The Five Patterns of Addiction

Posted by | Alcohol and Drug Use, Treatment Programs | March 23, 2015

One of the advantages of thoroughly studying a topic is that you begin to see patterns in it. And this is the case with addiction and the treatment of addiction. Over the years, as experts have seen the patterns of addiction in their patients and as recovering addicts have seen the patterns of addiction in themselves, it has become evident that there are a few common themes.

The following is a list of patterns that are frequently seen in those who experience addiction. Another advantage of knowing these patterns is that if you see them in yourself or others, you can make a good guess that he or she is experiencing an addiction.

Fantasy: When there is an overwhelming amount of thinking, worrying, and dreaming about drinking or getting high, there’s an indication that there might be a compulsion. With addiction, you’re not only getting high, but you’re thinking about getting high and you’re planning your day around getting high. Fantasizing and daydreaming about your drug of choice frequently accompanies addiction.

Self-Nurturing: The self-nurturing aspect of addiction is its illusion. Although a person is choosing to engage in drinking or drugging on seemingly his or her own terms, he or she is doing it at times when there’s a need for self-nurturing. When the stress is high, that’s the time to go to the bar. When the argument begins, that’s when to pull out the marijuana. Addiction arises partly out of a need for self-nurturing.

Self-Medicating:  Those who are using drugs or alcohol as a coping mechanism for strong emotions or to function better are known to be self-medicating. However, most individuals who self-medicate do so unintentionally. Those who are addicted to drugs or alcohol are often looking for relief from challenging emotions or for a way to better function at home or at work.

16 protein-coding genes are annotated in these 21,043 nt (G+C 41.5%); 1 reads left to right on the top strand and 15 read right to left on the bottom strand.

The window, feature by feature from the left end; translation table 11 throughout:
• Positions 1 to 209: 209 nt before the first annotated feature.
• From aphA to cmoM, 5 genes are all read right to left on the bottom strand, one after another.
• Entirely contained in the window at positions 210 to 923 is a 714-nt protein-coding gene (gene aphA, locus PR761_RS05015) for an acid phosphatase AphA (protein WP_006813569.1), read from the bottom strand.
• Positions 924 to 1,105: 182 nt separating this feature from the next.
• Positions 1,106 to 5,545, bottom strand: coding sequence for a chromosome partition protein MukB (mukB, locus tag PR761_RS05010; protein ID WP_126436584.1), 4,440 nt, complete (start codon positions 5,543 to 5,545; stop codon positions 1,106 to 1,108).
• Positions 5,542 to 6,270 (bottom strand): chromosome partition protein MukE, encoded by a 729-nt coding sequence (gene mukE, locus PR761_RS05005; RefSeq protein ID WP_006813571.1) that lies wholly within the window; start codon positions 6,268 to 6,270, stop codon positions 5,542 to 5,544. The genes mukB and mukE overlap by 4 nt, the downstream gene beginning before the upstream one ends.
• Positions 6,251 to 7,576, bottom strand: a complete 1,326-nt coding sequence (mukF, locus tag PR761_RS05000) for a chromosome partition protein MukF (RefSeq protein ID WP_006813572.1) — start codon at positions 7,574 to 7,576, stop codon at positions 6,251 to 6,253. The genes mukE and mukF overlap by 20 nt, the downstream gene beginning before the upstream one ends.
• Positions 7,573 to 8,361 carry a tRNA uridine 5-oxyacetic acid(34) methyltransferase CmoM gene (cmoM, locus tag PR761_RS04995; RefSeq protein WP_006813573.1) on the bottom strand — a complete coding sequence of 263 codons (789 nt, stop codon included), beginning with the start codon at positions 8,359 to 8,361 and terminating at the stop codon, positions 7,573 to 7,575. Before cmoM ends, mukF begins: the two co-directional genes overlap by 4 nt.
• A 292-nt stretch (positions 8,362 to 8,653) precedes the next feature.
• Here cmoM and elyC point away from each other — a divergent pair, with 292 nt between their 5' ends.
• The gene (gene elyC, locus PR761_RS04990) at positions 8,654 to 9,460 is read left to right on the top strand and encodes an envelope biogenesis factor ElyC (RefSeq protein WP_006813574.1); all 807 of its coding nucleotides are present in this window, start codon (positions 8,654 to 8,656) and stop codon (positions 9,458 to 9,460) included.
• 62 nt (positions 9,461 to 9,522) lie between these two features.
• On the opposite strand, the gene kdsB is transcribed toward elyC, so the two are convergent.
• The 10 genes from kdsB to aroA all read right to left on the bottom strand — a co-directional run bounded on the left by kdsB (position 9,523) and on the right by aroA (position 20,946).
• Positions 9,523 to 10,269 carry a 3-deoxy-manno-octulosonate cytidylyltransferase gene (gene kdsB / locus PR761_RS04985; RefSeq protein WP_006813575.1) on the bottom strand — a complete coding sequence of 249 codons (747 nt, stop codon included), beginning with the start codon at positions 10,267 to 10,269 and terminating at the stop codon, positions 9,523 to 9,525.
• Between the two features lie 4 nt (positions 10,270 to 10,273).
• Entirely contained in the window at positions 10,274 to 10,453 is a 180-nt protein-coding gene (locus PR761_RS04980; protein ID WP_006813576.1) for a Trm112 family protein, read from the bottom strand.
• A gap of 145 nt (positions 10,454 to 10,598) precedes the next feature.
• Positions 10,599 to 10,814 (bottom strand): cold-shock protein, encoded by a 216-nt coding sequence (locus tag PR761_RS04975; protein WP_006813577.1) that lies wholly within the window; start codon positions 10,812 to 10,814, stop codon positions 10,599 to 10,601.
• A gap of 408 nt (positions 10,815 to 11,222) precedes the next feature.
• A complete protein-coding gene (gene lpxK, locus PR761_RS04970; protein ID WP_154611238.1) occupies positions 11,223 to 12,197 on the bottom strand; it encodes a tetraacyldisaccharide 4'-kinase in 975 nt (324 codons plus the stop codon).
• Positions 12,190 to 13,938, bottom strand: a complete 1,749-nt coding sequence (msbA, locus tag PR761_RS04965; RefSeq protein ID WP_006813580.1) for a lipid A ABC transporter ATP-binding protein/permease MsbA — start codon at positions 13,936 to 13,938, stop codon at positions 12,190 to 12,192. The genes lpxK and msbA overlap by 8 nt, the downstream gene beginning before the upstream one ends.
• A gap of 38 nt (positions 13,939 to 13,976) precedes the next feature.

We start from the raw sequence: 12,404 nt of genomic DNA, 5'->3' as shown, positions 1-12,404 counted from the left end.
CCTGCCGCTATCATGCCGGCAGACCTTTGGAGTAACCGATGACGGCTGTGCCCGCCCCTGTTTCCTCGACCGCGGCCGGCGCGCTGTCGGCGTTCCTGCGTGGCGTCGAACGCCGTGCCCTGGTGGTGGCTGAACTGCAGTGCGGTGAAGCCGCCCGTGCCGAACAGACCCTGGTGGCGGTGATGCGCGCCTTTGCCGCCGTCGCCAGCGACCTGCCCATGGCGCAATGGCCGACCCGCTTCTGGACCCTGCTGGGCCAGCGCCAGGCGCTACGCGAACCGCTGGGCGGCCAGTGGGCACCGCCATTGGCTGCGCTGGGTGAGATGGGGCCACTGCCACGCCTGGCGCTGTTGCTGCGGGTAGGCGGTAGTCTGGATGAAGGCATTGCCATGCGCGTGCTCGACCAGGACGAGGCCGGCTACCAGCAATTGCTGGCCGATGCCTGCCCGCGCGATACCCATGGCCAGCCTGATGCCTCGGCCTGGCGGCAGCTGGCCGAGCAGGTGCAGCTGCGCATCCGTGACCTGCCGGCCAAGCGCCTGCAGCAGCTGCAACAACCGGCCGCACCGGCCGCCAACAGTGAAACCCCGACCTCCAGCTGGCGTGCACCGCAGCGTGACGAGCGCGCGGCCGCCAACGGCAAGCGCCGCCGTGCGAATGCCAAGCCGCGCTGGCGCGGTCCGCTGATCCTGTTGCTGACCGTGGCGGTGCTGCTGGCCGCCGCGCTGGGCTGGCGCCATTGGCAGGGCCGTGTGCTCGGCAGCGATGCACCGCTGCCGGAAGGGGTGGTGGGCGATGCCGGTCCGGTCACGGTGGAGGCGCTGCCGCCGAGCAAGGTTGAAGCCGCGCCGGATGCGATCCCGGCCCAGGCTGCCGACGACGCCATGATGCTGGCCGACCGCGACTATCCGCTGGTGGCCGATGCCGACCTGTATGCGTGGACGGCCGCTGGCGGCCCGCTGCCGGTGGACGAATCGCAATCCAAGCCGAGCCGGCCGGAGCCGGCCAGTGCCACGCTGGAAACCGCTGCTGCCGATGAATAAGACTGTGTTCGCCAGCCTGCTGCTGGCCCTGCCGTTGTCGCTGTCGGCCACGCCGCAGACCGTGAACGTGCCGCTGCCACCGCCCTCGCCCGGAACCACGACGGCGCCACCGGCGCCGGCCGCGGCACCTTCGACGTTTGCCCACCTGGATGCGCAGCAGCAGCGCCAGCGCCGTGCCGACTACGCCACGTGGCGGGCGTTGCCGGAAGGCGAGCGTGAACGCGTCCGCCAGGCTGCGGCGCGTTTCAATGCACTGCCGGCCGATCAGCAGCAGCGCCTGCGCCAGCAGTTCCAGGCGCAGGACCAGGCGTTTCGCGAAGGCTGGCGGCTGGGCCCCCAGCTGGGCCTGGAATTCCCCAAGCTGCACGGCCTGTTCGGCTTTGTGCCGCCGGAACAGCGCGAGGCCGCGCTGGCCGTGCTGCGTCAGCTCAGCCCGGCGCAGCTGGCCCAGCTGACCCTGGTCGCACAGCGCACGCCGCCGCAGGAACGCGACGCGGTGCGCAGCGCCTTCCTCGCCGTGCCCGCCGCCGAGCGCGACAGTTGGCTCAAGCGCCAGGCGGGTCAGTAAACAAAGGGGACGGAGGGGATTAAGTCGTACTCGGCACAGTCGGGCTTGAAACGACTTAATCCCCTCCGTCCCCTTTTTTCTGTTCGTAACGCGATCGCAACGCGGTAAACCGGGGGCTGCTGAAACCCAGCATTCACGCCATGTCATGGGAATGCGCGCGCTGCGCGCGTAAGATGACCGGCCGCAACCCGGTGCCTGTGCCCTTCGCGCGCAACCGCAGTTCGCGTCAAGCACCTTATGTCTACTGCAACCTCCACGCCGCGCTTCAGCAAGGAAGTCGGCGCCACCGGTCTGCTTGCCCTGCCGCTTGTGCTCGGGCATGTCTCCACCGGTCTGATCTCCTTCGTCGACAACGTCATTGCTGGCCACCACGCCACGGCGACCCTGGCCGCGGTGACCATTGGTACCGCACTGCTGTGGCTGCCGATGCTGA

False Sense of Control: Most addicts believe that drinking or using drugs is a way of controlling their life. Drinking can help cope with life’s stresses – this is a thought that often accompanies addiction. However, this is far from being true. What an addiction does is withhold one’s power. Instead of facing challenges head on, the powerless choice is to avoid it with drugs or alcohol. Instead of facing marital issues, for instance, it’s easier to drink. But this robs one of his or her autonomy and can only exacerbate life’s challenges.  Furthermore, if an individual is setting up his or her day to drink or use drugs, such as the fantasizing described above, then it perhaps the drug itself has the control and not the other way around.

Self Destruction: No matter the addiction, whether it is an eating disorder or alcoholism or over working, addiction is always a pattern of destruction. In fact, addiction not only destroys the life around you – relationships, career, physical health, and so on – it’s also destroying yourself. And perhaps that’s where the destruction begins. Like a wheel with self-destruction at its center, the surrounding people, places, and things also feel the waves destruction too. All addictions lead to the spiritual, emotional, physical, and social destruction of the addict.

If you see these patterns in someone you love, it’s important that you contact a mental health professional. Doing so may eventually save your loved one’s life.

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